Municipal public health officials are underfunded and understaffed to the point where some were relying on help from Rutgers students to complete their daily tasks last month, The Record reported this week.
By John Heinis/Hudson County View
“I can assure you that the local health officials are overwhelmed. Some municipalities are in shared services, so they’re covering perhaps two municipalities,” New Jersey Department of Health Commissioner Judy Persichilli told the newspaper.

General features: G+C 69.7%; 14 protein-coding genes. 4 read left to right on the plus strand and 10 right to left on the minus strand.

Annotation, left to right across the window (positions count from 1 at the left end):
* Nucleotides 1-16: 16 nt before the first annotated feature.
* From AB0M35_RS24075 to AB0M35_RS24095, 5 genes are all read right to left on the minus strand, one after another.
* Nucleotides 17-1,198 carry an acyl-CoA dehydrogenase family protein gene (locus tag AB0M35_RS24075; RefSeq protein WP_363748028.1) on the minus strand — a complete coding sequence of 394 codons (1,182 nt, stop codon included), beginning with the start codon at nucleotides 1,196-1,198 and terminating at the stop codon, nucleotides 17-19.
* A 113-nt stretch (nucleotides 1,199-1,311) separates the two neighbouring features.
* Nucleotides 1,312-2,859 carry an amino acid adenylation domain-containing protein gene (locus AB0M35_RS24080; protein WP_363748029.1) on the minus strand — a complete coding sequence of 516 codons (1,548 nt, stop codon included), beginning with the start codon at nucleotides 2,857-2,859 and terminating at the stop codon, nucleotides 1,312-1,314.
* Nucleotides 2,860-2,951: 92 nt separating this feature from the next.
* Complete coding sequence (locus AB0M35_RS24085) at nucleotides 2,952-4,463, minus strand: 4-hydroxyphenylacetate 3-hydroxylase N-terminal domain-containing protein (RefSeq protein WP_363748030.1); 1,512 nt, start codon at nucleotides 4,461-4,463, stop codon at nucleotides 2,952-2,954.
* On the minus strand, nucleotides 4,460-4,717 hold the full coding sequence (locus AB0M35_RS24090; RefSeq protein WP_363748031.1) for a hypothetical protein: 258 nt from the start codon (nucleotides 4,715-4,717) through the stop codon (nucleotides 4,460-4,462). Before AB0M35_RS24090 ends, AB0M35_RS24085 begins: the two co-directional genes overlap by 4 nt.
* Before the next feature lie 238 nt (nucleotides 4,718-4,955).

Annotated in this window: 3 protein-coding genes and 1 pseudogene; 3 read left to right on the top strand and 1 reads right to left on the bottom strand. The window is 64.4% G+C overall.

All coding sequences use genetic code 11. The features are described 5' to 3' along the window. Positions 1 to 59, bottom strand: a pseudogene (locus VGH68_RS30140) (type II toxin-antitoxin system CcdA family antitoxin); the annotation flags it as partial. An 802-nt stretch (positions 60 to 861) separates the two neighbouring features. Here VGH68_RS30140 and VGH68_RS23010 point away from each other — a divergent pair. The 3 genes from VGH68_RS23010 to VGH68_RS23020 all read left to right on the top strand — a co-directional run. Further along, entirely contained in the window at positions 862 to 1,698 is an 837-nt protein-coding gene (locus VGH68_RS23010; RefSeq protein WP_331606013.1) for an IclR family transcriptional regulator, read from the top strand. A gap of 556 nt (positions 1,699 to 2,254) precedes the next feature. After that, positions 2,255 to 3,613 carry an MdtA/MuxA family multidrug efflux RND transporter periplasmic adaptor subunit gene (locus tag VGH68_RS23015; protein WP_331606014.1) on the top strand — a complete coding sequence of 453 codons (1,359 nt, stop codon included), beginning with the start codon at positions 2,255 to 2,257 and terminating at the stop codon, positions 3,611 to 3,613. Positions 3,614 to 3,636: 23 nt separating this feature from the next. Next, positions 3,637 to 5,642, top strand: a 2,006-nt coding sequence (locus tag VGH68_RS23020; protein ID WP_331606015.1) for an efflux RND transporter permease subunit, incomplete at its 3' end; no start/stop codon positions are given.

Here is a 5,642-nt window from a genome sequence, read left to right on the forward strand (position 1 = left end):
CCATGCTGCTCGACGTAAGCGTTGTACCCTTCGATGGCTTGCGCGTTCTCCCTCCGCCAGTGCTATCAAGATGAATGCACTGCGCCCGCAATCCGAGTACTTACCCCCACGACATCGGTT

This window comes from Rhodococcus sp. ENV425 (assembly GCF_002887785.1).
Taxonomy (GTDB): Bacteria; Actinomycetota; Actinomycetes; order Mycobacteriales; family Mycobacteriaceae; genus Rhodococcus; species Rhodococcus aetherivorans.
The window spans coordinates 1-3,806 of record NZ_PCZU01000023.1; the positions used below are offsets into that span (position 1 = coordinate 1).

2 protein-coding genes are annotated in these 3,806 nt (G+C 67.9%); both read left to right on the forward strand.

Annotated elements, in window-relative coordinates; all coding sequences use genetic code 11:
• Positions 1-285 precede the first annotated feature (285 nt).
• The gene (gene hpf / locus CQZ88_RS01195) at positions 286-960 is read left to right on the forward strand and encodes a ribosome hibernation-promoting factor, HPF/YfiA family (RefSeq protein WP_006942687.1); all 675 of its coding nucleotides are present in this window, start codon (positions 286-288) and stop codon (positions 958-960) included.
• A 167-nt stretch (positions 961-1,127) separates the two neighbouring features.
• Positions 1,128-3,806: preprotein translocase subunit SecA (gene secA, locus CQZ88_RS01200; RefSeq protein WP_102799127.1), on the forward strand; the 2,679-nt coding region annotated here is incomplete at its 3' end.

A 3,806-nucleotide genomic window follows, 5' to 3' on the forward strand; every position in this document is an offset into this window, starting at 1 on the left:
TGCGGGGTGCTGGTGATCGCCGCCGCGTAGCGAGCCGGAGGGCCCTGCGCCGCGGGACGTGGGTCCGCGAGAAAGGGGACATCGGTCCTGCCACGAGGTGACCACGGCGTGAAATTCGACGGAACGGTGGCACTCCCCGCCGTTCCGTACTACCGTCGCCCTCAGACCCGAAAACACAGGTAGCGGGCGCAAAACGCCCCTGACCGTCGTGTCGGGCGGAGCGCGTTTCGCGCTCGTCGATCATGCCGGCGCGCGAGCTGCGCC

“Every day they work tirelessly, boots on the ground, to investigate cases, identify contacts, and take the appropriate public health actions.”
The report also said that at the end of March, students from the Rutgers School of Public Health were deployed to help local officials with their growing workload of interviews and site visits, according to the Persichilli.
Kearny Mayor Al Santos is also quoted, saying “we’ll have to game plan for how to move forward” once the public health emergency is over in New Jersey.
According to a 2016 national survey from National Association of County and City Health Officials, the Garden State ranked in the lowest quarter in the country when tracking spending per person by local health departments.